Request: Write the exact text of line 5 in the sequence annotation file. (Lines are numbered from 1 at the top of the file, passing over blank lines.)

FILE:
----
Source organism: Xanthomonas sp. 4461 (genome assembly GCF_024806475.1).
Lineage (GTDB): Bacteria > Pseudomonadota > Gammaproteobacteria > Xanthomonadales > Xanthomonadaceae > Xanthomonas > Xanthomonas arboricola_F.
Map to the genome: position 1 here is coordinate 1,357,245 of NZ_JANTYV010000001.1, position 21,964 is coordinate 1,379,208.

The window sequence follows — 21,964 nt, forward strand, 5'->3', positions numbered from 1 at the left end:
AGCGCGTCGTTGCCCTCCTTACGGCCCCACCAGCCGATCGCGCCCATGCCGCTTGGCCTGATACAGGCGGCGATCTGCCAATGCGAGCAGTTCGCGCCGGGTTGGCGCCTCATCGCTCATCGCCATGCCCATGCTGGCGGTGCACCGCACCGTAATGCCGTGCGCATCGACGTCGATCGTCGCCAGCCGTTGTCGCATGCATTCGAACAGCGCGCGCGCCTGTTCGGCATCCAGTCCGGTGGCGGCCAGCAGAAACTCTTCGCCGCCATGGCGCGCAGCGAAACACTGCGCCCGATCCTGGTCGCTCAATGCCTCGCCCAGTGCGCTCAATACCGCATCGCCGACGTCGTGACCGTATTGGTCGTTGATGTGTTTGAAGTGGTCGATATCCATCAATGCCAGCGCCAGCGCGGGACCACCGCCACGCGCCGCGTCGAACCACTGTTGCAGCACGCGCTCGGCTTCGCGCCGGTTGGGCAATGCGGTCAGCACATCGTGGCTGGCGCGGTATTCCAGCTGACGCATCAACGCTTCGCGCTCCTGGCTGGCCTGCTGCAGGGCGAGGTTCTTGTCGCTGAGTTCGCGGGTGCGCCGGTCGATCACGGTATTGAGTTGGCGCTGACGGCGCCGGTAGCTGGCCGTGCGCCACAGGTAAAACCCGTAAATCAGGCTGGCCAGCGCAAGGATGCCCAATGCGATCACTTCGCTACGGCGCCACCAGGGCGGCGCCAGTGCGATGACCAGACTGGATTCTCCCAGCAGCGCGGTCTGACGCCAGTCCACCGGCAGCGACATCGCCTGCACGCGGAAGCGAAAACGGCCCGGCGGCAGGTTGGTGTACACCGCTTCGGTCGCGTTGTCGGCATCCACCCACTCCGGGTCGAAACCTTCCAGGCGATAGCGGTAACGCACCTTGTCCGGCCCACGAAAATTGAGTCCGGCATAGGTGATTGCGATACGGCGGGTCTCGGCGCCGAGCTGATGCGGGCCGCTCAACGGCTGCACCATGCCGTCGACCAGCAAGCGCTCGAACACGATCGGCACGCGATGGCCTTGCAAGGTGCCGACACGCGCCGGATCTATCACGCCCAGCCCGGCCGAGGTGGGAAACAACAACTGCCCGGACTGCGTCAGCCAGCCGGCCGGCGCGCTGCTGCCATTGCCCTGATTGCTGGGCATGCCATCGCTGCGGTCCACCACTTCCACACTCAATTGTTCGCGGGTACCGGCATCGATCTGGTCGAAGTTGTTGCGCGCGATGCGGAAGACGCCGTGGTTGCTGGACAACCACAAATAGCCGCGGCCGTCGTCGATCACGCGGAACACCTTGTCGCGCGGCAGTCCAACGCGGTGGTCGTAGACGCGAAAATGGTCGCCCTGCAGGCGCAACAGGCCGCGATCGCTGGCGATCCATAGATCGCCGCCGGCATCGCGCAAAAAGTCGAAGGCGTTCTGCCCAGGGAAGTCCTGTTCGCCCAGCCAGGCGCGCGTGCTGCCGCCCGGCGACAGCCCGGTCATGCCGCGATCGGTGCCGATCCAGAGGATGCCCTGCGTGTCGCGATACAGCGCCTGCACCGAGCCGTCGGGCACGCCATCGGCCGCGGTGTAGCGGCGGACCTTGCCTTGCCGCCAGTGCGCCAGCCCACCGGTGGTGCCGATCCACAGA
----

AGCGCGTCGTTGCCCTCCTTACGGCCCCACCAGCCGATCGCGCCCATGCCGCTTGGCCTGATACAGGCGGCGATCTGCCAATGCGAGCAGTTCGCGCCGGGTTGGCGCCTCATCGCTCATCGCCATGCCCATGCTGGCGGTGCACCGCACCGTAATGCCGTGCGCATCGACGTCGATCGTCGCCAGCCGTTGTCGCATGCATTCGAACAGCGCGCGCGCCTGTTCGGCATCCAGTCCGGTGGCGGCCAGCAGAAACTCTTCGCCGCCATGGCGCGCAGCGAAACACTGCGCCCGATCCTGGTCGCTCAATGCCTCGCCCAGTGCGCTCAATACCGCATCGCCGACGTCGTGACCGTATTGGTCGTTGATGTGTTTGAAGTGGTCGATATCCATCAATGCCAGCGCCAGCGCGGGACCACCGCCACGCGCCGCGTCGAACCACTGTTGCAGCACGCGCTCGGCTTCGCGCCGGTTGGGCAATGCGGTCAGCACATCGTGGCTGGCGCGGTATTCCAGCTGACGCATCAACGCTTCGCGCTCCTGGCTGGCCTGCTGCAGGGCGAGGTTCTTGTCGCTGAGTTCGCGGGTGCGCCGGTCGATCACGGTATTGAGTTGGCGCTGACGGCGCCGGTAGCTGGCCGTGCGCCACAGGTAAAACCCGTAAATCAGGCTGGCCAGCGCAAGGATGCCCAATGCGATCACTTCGCTACGGCGCCACCAGGGCGGCGCCAGTGCGATGACCAGACTGGATTCTCCCAGCAGCGCGGTCTGACGCCAGTCCACCGGCAGCGACATCGCCTGCACGCGGAAGCGAAAACGGCCCGGCGGCAGGTTGGTGTACACCGCTTCGGTCGCGTTGTCGGCATCCACCCACTCCGGGTCGAAACCTTCCAGGCGATAGCGGTAACGCACCTTGTCCGGCCCACGAAAATTGAGTCCGGCATAGGTGATTGCGATACGGCGGGTCTCGGCGCCGAGCTGATGCGGGCCGCTCAACGGCTGCACCATGCCGTCGACCAGCAAGCGCTCGAACACGATCGGCACGCGATGGCCTTGCAAGGTGCCGACACGCGCCGGATCTATCACGCCCAGCCCGGCCGAGGTGGGAAACAACAACTGCCCGGACTGCGTCAGCCAGCCGGCCGGCGCGCTGCTGCCATTGCCCTGATTGCTGGGCATGCCATCGCTGCGGTCCACCACTTCCACACTCAATTGTTCGCGGGTACCGGCATCGATCTGGTCGAAGTTGTTGCGCGCGATGCGGAAGACGCCGTGGTTGCTGGACAACCACAAATAGCCGCGGCCGTCGTCGATCACGCGGAACACCTTGTCGCGCGGCAGTCCAACGCGGTGGTCGTAGACGCGAAAATGGTCGCCCTGCAGGCGCAACAGGCCGCGATCGCTGGCGATCCATAGATCGCCGCCGGCATCGCGCAAAAAGTCGAAGGCGTTCTGCCCAGGGAAGTCCTGTTCGCCCAGCCAGGCGCGCGTGCTGCCGCCCGGCGACAGCCCGGTCATGCCGCGATCGGTGCCGATCCAGAGGATGCCCTGCGTGTCGCGATACAGCGCCTGCACCGAGCCGTCGGGCACGCCATCGGCCGCGGTGTAGCGGCGGACCTTGCCTTGCCGCCAGTGCGCCAGCCCACCGGTGGTGCCGATCCACAGA